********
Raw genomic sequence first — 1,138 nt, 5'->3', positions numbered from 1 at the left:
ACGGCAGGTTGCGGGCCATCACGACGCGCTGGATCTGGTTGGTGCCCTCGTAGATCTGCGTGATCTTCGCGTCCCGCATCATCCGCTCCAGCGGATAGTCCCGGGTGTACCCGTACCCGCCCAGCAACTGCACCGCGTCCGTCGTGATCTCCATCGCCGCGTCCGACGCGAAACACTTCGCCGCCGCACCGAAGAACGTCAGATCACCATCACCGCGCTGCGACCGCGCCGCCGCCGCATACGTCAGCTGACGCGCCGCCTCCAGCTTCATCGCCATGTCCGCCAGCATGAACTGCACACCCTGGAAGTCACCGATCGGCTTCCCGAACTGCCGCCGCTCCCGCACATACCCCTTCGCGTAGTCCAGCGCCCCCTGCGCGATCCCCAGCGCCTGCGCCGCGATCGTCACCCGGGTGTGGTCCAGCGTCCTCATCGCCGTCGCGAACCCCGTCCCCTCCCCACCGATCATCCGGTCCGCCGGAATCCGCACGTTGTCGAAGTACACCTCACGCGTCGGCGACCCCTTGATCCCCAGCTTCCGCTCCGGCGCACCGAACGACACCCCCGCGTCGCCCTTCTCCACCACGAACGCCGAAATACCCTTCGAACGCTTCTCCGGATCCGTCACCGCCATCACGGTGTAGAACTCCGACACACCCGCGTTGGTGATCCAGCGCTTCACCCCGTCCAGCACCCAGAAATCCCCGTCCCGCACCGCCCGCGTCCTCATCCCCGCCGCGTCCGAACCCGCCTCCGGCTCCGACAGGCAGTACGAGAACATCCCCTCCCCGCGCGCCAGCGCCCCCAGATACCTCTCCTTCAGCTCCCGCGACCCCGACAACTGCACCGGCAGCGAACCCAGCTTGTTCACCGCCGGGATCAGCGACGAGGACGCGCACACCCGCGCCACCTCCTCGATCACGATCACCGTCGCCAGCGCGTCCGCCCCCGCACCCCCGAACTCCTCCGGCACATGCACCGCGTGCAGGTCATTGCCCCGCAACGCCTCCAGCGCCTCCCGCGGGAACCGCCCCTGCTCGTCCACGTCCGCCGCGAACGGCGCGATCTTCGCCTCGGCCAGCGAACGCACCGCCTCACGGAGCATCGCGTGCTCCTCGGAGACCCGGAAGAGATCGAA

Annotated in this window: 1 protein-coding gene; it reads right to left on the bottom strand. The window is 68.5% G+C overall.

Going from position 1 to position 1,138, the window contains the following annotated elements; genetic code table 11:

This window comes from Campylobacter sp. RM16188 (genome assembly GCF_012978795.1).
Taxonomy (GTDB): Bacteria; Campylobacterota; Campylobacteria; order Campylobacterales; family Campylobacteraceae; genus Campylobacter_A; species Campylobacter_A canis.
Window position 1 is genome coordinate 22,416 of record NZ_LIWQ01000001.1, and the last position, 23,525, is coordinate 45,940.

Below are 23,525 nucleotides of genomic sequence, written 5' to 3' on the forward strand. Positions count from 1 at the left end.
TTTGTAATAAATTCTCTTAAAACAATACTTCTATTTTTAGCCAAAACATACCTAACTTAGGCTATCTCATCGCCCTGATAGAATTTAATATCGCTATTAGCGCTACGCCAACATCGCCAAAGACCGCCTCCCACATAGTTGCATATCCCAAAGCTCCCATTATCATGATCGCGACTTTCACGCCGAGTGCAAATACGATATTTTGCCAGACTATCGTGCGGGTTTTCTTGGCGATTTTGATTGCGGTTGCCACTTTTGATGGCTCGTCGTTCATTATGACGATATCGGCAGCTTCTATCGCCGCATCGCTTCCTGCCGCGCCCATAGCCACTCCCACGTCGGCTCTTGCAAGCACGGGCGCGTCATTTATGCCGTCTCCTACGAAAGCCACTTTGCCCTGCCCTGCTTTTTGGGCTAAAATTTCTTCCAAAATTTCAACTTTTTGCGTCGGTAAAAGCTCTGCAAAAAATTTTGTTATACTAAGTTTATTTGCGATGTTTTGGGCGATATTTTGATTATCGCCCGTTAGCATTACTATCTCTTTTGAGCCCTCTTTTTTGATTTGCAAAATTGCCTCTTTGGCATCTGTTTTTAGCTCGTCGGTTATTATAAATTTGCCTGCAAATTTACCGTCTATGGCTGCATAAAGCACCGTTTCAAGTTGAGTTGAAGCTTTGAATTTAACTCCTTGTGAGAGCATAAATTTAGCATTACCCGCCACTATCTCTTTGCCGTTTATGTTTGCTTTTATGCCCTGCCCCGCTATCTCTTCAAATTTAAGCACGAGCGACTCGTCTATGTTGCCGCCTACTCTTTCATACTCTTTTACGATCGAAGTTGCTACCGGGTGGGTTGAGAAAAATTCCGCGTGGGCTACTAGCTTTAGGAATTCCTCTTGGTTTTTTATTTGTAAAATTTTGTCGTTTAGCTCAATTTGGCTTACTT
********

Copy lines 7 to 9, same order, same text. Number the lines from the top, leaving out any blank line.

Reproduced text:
Window position 1 is genome coordinate 22,416 of record NZ_LIWQ01000001.1, and the last position, 23,525, is coordinate 45,940.

Below are 23,525 nucleotides of genomic sequence, written 5' to 3' on the forward strand. Positions count from 1 at the left end.
TTTGTAATAAATTCTCTTAAAACAATACTTCTATTTTTAGCCAAAACATACCTAACTTAGGCTATCTCATCGCCCTGATAGAATTTAATATCGCTATTAGCGCTACGCCAACATCGCCAAAGACCGCCTCCCACATAGTTGCATATCCCAAAGCTCCCATTATCATGATCGCGACTTTCACGCCGAGTGCAAATACGATATTTTGCCAGACTATCGTGCGGGTTTTCTTGGCGATTTTGATTGCGGTTGCCACTTTTGATGGCTCGTCGTTCATTATGACGATATCGGCAGCTTCTATCGCCGCATCGCTTCCTGCCGCGCCCATAGCCACTCCCACGTCGGCTCTTGCAAGCACGGGCGCGTCATTTATGCCGTCTCCTACGAAAGCCACTTTGCCCTGCCCTGCTTTTTGGGCTAAAATTTCTTCCAAAATTTCAACTTTTTGCGTCGGTAAAAGCTCTGCAAAAAATTTTGTTATACTAAGTTTATTTGCGATGTTTTGGGCGATATTTTGATTATCGCCCGTTAGCATTACTATCTCTTTTGAGCCCTCTTTTTTGATTTGCAAAATTGCCTCTTTGGCATCTGTTTTTAGCTCGTCGGTTATTATAAATTTGCCTGCAAATTTACCGTCTATGGCTGCATAAAGCACCGTTTCAAGTTGAGTTGAAGCTTTGAATTTAACTCCTTGTGAGAGCATAAATTTAGCATTACCCGCCACTATCTCTTTGCCGTTTATGTTTGCTTTTATGCCCTGCCCCGCTATCTCTTCAAATTTAAGCACGAGCGACTCGTCTATGTTGCCGCCTACTCTTTCATACTCTTTTACGATCGAAGTTGCTACCGGGTGGGTTGAGAAAAATTCCGCGTGGGCTACTAGCTTTAGGAATTCCTCTTGGTTTTTTATTTGTAAAATTTTGTCGTTTAGCTCAATTTGGCTTACTT